How we use your information
Your doctor and a team of health professionals caring for you keep records about your health and any treatment and care you receive from the NHS. These records help make sure you receive the best possible care.
Records may be written down (manually) or held on a computer (electronically), and may include:
- Basic details about you, such as address and next of kin
- Contact we have had with you, such as clinic visits
- Notes and reports about your health
- Details and records about your treatment and care
- Results of investigations, such as laboratory tests, x-rays
- Relevant information from other health professionals, relatives or those who care for you and know you well
Your records are used to inform and provide you with the care you need. Some of the information in your records may be used for clinical auditing and monitoring to make sure you are getting the best quality care. Your information will always be under strict measures to make sure that individual patients cannot be identified.
In addition, the NHS maintains a number of registers for diseases, such as cancer, to allow the NHS to plan the services it provides. These registers are used to monitor the effectiveness of treatments, which can, therefore, improve the outcomes for specific conditions over time.
Everyone working for the NHS has a legal duty to keep information about you confidential. Anyone who receives information from us has a legal duty to keep it confidential.
We may also share your information, subject to strict agreement on how it will be used, with:
- NHS Trusts
- Cheshire & Merseyside Commissioning Support Unit
- Specialist Trusts
- Independent Contractors such as doctors, dentists, opticians, pharmacists
- Private Sector Providers
- Voluntary Sector Providers
- Ambulance Trusts
- NHS England
- Social Care Services (children and adult services)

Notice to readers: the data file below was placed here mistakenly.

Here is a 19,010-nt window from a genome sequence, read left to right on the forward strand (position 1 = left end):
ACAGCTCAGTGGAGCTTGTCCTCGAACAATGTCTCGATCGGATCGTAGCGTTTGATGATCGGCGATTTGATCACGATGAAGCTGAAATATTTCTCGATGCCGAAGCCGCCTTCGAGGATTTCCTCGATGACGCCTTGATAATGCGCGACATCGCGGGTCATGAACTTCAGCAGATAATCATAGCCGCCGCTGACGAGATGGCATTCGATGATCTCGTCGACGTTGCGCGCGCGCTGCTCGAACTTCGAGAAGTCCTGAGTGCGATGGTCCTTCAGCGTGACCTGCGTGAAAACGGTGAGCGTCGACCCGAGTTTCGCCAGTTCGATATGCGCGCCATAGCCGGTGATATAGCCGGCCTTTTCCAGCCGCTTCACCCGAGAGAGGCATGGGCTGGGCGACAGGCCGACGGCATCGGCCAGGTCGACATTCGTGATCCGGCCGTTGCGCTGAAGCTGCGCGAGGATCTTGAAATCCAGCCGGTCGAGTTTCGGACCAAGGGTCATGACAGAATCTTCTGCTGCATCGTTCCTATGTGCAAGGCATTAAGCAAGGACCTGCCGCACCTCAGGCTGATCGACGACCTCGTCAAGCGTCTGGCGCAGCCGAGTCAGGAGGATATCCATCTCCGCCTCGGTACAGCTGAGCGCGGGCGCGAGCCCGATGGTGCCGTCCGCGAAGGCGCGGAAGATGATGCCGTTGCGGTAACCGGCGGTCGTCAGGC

- Local Authorities
- Education Services
- Fire and Rescue Services
- Other justified ‘data processors’
We will only pass information about you to them if they have a genuine need for it, or we have your permission or consent to do so.
The law requires us to report certain information to the appropriate authorities. We do this only after a qualified health professional has given formal permission.
The law strictly controls the sharing of some types of very sensitive personal information. We will not disclose your information to third parties without your permission unless there are exceptional circumstances, such as when the health or safety of others is at risk or if the law requires us to pass on information.
Your records are used to guide and administer the care you receive to ensure that:
- Your doctor, nurse or other healthcare professionals directly involved in your care have accurate and up-to-date information to assess your health and decide what care you might need when you visit in the future
- There is a good information base for health professionals to assess the type and quality of care you have received
- Your concerns can be properly investigated should you need to raise a complaint
We can also ensure that full information is available if you see another doctor, or are referred to a specialist or another part of the NHS.
The information in your records may be used to help protect the health of the public and to help us manage the NHS, by:
- Making sure our services can meet patient needs in the future
- Reviewing the care we provide to ensure it is of the highest standard
- Paying your GP, dentist and hospital for the care they provide
- Investigating incidents, complaints and legal claims
- Reporting issues of patient safety
- Helping with health research and development
- Preparing statistics on NHS performance
- Auditing NHS accounts and services
- Auditing or administering public funds
Research projects are always approved by Local Research Ethics Committees. You will be specifically asked to consent for any research project in which you participate.
The Data Protection Act 1998 allows you to find out what information about you is held on computer and in certain manual records, subject to certain conditions. If you want to see your records, you need to make a written request to the NHS organisation(s) where you are being, or have been, treated, or have had contact with.
In certain circumstances, your right to see some details in your health records may be limited to your own interests or for another reason, such as the protection of others.
If you would like to know more about how your information is used you can speak to the person in charge of your care.
You can also speak to your local Patient Advice and Liaison Service (PALS)
Via telephone – 0151 647 4251
Freephone – 0844 880 1500
Via email – Wirralpals@wired.me.uk
Via post - PALS Wirral Information Resource for Equality and Diversity Ltd (WIRED)
Wirral Business Park
Arrowe Brook Road
Or you can send an email to NHS Wirral CCG PALS via our intouch email address WICCG.InTouch@nhs.net (any concerns we receive by post or on any other number are passed to PALS at Wired for investigation).